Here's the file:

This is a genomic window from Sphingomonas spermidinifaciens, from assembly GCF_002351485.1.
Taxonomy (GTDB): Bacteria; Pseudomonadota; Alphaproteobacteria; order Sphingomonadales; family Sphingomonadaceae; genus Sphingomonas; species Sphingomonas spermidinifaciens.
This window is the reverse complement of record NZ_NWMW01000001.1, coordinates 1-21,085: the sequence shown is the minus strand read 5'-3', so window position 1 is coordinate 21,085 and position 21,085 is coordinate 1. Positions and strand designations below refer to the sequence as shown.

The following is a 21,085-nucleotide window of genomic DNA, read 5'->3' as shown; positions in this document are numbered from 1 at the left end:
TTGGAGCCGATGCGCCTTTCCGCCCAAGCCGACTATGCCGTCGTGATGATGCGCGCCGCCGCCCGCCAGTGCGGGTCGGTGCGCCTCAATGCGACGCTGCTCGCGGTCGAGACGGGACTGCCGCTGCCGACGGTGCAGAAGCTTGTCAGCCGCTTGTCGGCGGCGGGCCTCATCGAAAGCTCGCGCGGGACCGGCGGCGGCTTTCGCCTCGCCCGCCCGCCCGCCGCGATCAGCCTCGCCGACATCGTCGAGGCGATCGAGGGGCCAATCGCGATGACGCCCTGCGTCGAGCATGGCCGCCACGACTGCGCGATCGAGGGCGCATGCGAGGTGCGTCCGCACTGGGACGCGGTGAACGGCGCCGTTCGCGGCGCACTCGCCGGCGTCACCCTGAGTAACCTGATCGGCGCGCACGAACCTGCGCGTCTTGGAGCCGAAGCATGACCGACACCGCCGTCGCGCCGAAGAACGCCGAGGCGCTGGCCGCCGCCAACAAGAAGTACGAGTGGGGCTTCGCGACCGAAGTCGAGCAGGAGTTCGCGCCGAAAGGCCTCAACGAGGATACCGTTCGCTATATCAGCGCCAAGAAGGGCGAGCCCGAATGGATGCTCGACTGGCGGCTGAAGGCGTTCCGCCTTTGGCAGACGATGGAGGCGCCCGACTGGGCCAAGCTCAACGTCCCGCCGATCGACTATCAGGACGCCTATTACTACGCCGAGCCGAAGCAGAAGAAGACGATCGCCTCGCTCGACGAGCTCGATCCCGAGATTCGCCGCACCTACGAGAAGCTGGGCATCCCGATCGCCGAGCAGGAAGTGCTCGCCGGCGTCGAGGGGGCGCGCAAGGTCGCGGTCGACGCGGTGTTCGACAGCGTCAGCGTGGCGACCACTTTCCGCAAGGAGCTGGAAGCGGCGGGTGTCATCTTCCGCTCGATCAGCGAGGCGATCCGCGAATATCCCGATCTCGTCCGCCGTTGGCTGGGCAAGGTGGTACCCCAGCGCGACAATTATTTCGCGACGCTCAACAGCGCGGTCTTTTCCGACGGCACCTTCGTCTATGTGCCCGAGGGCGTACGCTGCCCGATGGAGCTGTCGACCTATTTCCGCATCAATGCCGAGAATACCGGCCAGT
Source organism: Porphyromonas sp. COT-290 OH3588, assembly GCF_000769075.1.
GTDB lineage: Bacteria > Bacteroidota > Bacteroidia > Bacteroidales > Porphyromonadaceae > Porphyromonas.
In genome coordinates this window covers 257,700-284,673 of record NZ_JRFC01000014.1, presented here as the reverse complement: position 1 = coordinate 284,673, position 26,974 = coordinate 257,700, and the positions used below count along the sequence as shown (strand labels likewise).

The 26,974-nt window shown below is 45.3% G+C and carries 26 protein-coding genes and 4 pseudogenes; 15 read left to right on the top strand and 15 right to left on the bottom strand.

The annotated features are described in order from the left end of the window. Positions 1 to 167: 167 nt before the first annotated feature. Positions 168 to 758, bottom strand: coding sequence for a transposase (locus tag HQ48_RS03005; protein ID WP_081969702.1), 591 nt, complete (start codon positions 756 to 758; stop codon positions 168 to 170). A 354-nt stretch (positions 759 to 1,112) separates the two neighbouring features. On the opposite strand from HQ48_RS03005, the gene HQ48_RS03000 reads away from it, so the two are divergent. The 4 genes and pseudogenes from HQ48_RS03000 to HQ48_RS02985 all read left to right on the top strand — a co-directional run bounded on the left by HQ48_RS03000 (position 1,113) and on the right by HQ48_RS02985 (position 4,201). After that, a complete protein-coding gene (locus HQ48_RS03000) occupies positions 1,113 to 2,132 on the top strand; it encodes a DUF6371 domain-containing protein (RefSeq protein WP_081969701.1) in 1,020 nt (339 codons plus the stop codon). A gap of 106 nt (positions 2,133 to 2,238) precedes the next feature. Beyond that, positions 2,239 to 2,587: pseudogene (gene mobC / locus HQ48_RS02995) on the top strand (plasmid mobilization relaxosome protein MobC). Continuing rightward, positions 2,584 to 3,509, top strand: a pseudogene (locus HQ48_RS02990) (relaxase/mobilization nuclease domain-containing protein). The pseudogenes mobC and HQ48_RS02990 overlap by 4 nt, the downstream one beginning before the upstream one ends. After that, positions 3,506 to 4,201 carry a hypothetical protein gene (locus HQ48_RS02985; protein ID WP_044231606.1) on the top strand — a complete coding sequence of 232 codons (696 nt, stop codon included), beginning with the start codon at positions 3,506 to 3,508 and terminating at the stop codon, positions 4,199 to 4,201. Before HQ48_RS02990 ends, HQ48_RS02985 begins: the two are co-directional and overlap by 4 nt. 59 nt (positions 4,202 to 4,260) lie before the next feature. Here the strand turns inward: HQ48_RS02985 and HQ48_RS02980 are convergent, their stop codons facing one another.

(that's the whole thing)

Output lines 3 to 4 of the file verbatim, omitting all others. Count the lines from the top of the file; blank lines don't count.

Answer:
This window is the reverse complement of record NZ_NWMW01000001.1, coordinates 1-21,085: the sequence shown is the minus strand read 5'-3', so window position 1 is coordinate 21,085 and position 21,085 is coordinate 1. Positions and strand designations below refer to the sequence as shown.

The following is a 21,085-nucleotide window of genomic DNA, read 5'->3' as shown; positions in this document are numbered from 1 at the left end: